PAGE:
Benedict de Saint Laurent, general manager of Invest in Med, puts it more pragmatically: “From $59bn of FDI in 2007, we aim to reach $100bn by 2011.”

To reach its goal, the agency is focusing on a new industrial policy, and partnerships between European and Mediterranean companies to develop regional clusters and value chains in specific industries. These include organic agriculture, catering, generic pharmaceuticals, textile, eco-tourism and conventions. In doing this, Med-Invest also aims to reduce the mobility of projects and volatility of FDI flows.


Many will question the effectiveness of EU Mediterranean policies, on the back of the Barcelona Process and Neighbourhood Policy, but there are good reasons for success:

  • Pragmatism: Businessmen work beyond political differences. In Israel for instance, the Federation of Pharmaceutical Industry of the West Bank works closely with Israeli scientists in R&D.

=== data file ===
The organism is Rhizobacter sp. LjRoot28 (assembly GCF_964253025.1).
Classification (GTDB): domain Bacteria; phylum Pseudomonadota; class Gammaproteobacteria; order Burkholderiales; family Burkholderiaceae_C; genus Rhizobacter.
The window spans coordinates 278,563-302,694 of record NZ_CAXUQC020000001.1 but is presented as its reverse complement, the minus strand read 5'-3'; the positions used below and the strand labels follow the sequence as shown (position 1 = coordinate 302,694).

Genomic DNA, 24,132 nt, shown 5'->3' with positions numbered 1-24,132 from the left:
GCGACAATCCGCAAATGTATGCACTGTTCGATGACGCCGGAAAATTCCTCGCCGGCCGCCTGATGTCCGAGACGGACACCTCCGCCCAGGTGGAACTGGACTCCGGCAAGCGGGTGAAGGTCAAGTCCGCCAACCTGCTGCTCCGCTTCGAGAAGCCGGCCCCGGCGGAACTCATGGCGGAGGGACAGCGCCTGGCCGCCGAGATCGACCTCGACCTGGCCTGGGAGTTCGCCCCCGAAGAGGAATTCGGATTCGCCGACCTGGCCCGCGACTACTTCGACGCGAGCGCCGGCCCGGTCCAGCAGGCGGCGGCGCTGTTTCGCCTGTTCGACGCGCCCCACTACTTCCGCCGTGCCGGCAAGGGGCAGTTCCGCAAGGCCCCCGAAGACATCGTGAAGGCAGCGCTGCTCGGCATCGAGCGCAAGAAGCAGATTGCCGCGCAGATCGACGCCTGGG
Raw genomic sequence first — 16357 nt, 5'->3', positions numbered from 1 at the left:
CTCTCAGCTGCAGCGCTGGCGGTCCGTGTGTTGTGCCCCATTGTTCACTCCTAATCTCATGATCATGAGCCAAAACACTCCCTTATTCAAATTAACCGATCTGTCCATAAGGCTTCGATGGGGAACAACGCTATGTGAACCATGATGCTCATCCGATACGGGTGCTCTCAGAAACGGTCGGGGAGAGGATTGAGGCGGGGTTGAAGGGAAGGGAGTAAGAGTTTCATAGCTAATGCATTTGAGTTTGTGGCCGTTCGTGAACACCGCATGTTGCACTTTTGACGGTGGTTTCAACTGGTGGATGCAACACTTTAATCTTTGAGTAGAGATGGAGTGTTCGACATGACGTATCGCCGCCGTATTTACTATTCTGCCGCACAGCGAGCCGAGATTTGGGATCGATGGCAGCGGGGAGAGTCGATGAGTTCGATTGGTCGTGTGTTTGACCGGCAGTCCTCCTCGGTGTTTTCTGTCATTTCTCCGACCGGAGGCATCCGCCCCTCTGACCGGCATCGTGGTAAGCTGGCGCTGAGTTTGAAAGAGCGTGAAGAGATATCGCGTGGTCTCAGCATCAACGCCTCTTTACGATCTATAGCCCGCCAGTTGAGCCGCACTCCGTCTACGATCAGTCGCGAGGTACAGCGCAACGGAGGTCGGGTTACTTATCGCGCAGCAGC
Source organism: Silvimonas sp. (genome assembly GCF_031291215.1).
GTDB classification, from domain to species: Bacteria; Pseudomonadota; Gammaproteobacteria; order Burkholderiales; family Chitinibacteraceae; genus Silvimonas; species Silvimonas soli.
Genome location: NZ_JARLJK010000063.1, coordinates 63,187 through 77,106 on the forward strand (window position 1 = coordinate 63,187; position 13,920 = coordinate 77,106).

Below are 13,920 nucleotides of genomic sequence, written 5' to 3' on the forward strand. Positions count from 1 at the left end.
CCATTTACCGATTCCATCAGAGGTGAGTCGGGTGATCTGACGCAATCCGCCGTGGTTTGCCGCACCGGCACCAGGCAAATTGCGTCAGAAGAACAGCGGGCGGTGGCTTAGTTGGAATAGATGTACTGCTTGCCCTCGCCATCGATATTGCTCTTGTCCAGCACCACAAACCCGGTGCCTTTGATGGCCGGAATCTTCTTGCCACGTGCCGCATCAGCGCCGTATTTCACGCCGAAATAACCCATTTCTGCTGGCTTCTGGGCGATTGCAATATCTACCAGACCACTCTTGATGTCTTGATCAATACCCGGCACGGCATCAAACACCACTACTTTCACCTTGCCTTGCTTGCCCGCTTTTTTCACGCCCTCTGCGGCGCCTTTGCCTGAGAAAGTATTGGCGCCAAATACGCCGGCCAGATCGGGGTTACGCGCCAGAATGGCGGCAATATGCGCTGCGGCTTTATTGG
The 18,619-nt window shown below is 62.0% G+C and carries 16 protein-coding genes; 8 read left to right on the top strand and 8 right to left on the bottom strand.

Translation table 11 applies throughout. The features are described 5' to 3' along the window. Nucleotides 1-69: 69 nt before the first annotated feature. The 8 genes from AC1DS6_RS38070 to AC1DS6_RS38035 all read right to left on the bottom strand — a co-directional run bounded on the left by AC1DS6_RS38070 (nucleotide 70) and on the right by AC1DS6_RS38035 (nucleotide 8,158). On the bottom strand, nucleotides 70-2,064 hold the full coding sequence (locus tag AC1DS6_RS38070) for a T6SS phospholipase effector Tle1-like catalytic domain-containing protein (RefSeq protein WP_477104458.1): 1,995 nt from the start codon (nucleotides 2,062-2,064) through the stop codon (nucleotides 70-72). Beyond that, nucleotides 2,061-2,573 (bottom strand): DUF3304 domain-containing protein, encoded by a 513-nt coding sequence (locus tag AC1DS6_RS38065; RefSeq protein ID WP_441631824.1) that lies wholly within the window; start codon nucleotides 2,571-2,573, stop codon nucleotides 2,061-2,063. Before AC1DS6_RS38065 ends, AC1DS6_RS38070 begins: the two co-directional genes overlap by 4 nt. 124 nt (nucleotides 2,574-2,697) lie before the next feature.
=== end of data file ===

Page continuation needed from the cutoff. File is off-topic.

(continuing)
• Opportunities: In this heterogeneous zone, waves of privatisation and deregulation follow each other. Regional powerhouses Turkey, Israel and Egypt are now joined by Syria in an opening up of its economy.


  • Sustainability: Oil-rich GCC countries are increasingly investing in the region for the downstream products of their emerging and vertically integrated industries, notably in chemicals and metals.


Second only to China for FDI in the ranks of emerging countries, the Mediterranean region – with a rising FDI trend and global attention – might well steal the top spot before long.

Sébastien Delasnerie, a former journalist and director at the Invest in France agency, advises governments on branding and image in international markets.